Anderson v. Solomon, 315 F. Supp. 1192 (D. Md. 1970)

US District Court for the District of Maryland - 315 F. Supp. 1192 (D. Md. 1970)
August 11, 1970

315 F. Supp. 1192 (1970)

Doris ANDERSON et al., Plaintiffs,
Neil SOLOMON, M.D., et al., Defendants.

Civ. No. 70-247-T.

United States District Court, D. Maryland.

August 11, 1970.

*1193 Irwin Brown and Michael Millimann, Baltimore, Md., for plaintiffs.

Francis B. Burch, Atty. Gen., Md., and J. Michael McWilliams, Asst. Atty. Gen., Baltimore, Md., for defendants.

Before WINTER, Circuit Judge, and THOMSEN and KAUFMAN, District Judges.

THOMSEN, District Judge.

Plaintiffs herein are persons who are now or have recently been patients in state mental institutions, having been involuntarily committed under the provisions of Article 59 of the Annotated Code of Maryland, as it read before it was superseded by a new Article 59, enacted by Chapter 407 of the Acts of the General Assembly of Maryland of 1970, which became effective July 1, 1970. The complaint was filed on March 3, 1970. Defendants are officials of the State Department of Mental Hygiene. Jurisdiction is claimed under 28 U.S.C. §§ 1343(3), (4), 2201, and 42 U.S.C. § 1983.

Plaintiffs ask the Court to declare unconstitutional and enjoin the enforcement of the provisions of Article 59, Sections 1, 31 and 32, as they read before July 1, 1970, which, plaintiffs contend, provided for the involuntary civil commitment of mentally ill persons "without a judicial proceeding or prior hearing of any sort or other concomitants of due process of law." It is alleged that those plaintiffs who are no longer confined are likely, because of their past record of confinement, to be involuntarily committed in the future. Plaintiffs seek to bring this suit as a class action under Rule 23, Fed. R.Civ.P. on behalf of all Maryland residents who are now or have been involuntarily committed to state mental institutions without any judicial process.

Defendants have moved to dismiss the complaint. Although Article 59 has been completely rewritten by Chapter 407 since this case was instituted, argument on the motion to dismiss was presented to us on the theory that most of the allegations of the original complaint are applicable to the new law. We will proceed on that basis, but to make the pleadings conform to the contentions presented to us, we hereby direct the plaintiffs to file, within fifteen days from the date of this opinion, an amended complaint, in which plaintiffs shall allege specifically their complaints under the new law and the relief which they presently seek.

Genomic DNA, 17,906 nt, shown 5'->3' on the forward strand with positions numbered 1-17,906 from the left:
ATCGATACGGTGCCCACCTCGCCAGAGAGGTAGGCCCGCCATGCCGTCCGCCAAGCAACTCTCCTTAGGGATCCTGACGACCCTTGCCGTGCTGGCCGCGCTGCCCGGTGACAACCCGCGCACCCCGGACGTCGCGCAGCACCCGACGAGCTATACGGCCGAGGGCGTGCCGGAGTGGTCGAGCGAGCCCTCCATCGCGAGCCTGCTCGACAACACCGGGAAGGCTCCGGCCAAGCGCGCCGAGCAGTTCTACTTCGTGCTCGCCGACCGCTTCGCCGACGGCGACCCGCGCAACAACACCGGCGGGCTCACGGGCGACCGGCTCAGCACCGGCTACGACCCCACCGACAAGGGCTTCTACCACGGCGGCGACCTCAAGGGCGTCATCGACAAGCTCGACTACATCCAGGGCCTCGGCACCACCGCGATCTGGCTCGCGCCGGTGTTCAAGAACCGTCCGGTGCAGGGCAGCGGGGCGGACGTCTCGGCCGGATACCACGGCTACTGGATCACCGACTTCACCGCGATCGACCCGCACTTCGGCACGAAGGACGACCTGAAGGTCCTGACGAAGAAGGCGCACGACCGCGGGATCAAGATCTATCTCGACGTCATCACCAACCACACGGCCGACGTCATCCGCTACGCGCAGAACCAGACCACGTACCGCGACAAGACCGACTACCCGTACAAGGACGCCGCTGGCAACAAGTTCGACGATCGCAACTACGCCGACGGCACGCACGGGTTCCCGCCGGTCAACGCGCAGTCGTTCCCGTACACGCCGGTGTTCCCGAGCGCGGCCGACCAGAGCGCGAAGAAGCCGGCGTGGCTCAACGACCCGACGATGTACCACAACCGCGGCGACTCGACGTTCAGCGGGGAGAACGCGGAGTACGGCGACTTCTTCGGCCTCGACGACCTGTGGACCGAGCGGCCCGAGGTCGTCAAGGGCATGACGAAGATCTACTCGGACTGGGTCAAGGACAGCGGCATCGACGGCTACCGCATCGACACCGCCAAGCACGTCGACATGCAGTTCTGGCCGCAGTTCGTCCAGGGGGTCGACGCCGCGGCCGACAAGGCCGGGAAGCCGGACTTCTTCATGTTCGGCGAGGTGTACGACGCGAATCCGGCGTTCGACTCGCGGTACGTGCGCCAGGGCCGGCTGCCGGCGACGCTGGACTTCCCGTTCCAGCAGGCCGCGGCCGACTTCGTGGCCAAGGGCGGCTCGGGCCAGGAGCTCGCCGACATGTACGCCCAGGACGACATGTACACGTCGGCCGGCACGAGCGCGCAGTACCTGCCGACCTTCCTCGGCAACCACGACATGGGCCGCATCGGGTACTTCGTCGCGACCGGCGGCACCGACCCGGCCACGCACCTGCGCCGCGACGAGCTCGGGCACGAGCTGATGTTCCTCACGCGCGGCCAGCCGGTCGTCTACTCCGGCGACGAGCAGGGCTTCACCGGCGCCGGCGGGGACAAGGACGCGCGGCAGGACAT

*1194 I.

This action involves rights, privileges or immunities secured by the Constitution of the United States. The constitutional issues are substantial.

(a) A particularly serious constitutional question is raised by those provisions in both the old and the new law which permit the involuntary commitment of persons for an indefinite period on the certificate of two physicians,[1] without a prior judicial or administrative hearing, or a mandatory subsequent judicial or administrative hearing. It can hardly be doubted that procedural due process requires that a hearing be held at some reasonable point in time before a person can be indeterminately committed. See Heryford v. Parker, 396 F.2d 393 (10th Cir. 1968); Petition of Rohrer, 353 Mass. 282, 230 N.E.2d 915 (1967); In re Wilson, 257 N.C. 593, 126 S.E.2d 489 (1962); State ex rel. Fuller v. Mullinax, 364 Mo. 858, 269 S.W.2d 72 (1954); see also Goldberg v. Kelly, 397 U.S. 254, 90 S. Ct. 1011, 25 L. Ed. 2d 287 (1970); In re Gault, 387 U.S. 1, 87 S. Ct. 1428, 18 L. Ed. 2d 527 (1967); Specht v. Patterson, 386 U.S. 605, 87 S. Ct. 1209, 18 L. Ed. 2d 326 (1967); see generally Chesanow, Civil and Criminal Commitment of the Mentally Ill in Maryland, 21 Md.L.Rev. 279 (1961).

The new statute contains provision for prompt notification to the patient and certain other persons of his admission status and rights, including his right to be advised by counsel, Sections 13 and 50. It also, like the old statute, contains provisions giving patients the right to apply for a writ of habeas corpus, Section 14, or for judicial release, Section 15. But it does not provide for a mandatory hearing, at any time, for persons who have been involuntarily committed; nor does it provide that a demand or request for release be treated as a petition for a writ of habeas corpus. Further, it does not require that a check be made by an independent agency (legal, medical or administrative) charged with the duty of looking out for the interests of patients unable for one reason or another to institute and prosecute such proceedings necessary to protect their rights. Cf. the New York law and regulations referred to in Fhagen v. Miller, 312 F. Supp. 323 (S.D.N.Y.1970).